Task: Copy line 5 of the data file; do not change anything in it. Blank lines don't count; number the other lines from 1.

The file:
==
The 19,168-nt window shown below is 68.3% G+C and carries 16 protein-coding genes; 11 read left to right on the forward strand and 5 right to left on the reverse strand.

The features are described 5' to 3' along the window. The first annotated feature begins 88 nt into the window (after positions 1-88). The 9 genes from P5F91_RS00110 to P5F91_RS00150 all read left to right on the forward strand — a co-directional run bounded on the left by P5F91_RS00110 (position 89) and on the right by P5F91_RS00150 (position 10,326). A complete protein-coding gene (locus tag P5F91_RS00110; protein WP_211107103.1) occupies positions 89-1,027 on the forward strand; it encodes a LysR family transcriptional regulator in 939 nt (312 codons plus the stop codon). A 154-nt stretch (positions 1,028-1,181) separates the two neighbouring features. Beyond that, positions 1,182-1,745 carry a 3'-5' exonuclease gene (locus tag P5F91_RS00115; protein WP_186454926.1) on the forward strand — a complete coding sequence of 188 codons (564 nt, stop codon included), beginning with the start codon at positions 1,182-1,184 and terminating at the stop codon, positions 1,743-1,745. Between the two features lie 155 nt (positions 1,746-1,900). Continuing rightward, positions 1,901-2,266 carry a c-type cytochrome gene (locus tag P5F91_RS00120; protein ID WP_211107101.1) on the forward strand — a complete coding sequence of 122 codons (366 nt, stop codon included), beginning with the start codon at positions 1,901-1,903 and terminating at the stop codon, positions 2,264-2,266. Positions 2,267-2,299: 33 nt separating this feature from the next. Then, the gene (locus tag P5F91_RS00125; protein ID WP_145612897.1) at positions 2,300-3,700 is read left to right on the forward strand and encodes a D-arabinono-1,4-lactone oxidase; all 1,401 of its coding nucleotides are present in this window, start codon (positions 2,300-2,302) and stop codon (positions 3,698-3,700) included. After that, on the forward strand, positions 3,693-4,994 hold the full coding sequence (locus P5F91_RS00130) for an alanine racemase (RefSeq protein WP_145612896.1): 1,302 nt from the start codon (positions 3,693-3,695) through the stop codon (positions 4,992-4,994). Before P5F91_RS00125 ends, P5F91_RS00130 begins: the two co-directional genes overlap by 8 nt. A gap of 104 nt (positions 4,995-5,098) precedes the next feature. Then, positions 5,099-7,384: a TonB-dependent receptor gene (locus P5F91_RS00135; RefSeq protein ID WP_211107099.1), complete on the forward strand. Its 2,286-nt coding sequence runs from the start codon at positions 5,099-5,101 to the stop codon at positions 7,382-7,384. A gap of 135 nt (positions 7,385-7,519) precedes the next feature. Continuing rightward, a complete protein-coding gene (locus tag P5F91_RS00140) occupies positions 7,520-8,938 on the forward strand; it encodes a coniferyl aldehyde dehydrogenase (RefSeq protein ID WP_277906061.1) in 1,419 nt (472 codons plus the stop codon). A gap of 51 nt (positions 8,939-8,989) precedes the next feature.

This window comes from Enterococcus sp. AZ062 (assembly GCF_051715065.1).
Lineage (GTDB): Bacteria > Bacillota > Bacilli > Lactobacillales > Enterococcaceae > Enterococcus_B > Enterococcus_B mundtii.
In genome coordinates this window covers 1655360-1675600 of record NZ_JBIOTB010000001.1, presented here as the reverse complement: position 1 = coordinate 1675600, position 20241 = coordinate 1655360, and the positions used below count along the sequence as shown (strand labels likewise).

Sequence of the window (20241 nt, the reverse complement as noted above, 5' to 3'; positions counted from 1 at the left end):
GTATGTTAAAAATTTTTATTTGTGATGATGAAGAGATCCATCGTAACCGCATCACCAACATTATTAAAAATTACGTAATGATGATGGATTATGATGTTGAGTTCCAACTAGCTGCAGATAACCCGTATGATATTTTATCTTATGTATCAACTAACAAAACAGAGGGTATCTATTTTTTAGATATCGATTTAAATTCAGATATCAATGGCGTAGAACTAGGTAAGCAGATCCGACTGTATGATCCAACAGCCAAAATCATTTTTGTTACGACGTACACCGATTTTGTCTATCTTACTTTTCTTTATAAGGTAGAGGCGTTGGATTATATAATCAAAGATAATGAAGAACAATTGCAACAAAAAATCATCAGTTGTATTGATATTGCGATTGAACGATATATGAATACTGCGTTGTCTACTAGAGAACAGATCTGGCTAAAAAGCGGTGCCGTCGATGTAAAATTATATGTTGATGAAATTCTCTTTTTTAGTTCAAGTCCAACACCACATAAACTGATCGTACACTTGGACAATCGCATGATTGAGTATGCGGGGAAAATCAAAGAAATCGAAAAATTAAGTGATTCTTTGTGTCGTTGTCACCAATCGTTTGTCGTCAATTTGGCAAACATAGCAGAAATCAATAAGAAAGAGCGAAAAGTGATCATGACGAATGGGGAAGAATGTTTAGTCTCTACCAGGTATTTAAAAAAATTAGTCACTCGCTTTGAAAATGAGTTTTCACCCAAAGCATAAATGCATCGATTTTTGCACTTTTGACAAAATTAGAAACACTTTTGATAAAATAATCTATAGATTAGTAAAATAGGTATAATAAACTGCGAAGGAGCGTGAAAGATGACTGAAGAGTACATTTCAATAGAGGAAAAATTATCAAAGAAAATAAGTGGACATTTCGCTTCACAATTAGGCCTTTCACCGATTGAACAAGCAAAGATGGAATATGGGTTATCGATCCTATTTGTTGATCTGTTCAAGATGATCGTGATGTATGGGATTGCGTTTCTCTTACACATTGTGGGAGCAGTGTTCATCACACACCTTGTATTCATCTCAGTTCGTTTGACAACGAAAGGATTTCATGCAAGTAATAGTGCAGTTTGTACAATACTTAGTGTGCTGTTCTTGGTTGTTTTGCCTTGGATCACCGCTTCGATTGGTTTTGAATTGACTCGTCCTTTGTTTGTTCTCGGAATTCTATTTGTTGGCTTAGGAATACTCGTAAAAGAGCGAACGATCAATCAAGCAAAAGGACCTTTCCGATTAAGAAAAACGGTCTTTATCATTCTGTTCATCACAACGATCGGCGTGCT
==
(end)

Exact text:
In genome coordinates this window covers 1655360-1675600 of record NZ_JBIOTB010000001.1, presented here as the reverse complement: position 1 = coordinate 1675600, position 20241 = coordinate 1655360, and the positions used below count along the sequence as shown (strand labels likewise).